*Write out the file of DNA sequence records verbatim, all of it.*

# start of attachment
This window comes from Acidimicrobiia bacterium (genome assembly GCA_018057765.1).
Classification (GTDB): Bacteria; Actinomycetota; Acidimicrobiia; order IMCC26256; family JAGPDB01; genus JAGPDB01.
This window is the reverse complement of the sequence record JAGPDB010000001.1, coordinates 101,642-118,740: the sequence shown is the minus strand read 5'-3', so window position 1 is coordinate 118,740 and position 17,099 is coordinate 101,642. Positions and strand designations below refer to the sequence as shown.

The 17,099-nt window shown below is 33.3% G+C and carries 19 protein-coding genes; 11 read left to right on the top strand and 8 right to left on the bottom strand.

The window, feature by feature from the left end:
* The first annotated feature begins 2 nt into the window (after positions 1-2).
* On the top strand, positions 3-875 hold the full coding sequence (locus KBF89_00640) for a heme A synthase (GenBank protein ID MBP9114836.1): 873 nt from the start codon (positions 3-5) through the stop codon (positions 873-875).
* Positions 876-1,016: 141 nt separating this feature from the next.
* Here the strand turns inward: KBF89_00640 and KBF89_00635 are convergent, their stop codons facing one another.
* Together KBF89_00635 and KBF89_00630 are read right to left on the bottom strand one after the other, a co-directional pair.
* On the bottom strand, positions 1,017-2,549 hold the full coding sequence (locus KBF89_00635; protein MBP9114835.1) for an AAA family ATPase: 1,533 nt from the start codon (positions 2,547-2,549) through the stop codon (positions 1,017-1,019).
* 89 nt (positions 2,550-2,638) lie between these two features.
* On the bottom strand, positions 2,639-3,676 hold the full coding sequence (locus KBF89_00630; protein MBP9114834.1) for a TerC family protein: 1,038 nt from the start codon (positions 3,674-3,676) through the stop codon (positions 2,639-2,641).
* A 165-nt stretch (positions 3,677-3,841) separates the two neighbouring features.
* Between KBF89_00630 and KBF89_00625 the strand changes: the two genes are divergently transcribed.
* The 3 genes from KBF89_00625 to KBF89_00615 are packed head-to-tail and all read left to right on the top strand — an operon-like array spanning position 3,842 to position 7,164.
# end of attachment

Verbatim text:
This window comes from Acidimicrobiia bacterium (genome assembly GCA_018057765.1).
Classification (GTDB): Bacteria; Actinomycetota; Acidimicrobiia; order IMCC26256; family JAGPDB01; genus JAGPDB01.
This window is the reverse complement of the sequence record JAGPDB010000001.1, coordinates 101,642-118,740: the sequence shown is the minus strand read 5'-3', so window position 1 is coordinate 118,740 and position 17,099 is coordinate 101,642. Positions and strand designations below refer to the sequence as shown.

The 17,099-nt window shown below is 33.3% G+C and carries 19 protein-coding genes; 11 read left to right on the top strand and 8 right to left on the bottom strand.

The window, feature by feature from the left end:
* The first annotated feature begins 2 nt into the window (after positions 1-2).
* On the top strand, positions 3-875 hold the full coding sequence (locus KBF89_00640) for a heme A synthase (GenBank protein ID MBP9114836.1): 873 nt from the start codon (positions 3-5) through the stop codon (positions 873-875).
* Positions 876-1,016: 141 nt separating this feature from the next.
* Here the strand turns inward: KBF89_00640 and KBF89_00635 are convergent, their stop codons facing one another.
* Together KBF89_00635 and KBF89_00630 are read right to left on the bottom strand one after the other, a co-directional pair.
* On the bottom strand, positions 1,017-2,549 hold the full coding sequence (locus KBF89_00635; protein MBP9114835.1) for an AAA family ATPase: 1,533 nt from the start codon (positions 2,547-2,549) through the stop codon (positions 1,017-1,019).
* 89 nt (positions 2,550-2,638) lie between these two features.
* On the bottom strand, positions 2,639-3,676 hold the full coding sequence (locus KBF89_00630; protein MBP9114834.1) for a TerC family protein: 1,038 nt from the start codon (positions 3,674-3,676) through the stop codon (positions 2,639-2,641).
* A 165-nt stretch (positions 3,677-3,841) separates the two neighbouring features.
* Between KBF89_00630 and KBF89_00625 the strand changes: the two genes are divergently transcribed.
* The 3 genes from KBF89_00625 to KBF89_00615 are packed head-to-tail and all read left to right on the top strand — an operon-like array spanning position 3,842 to position 7,164.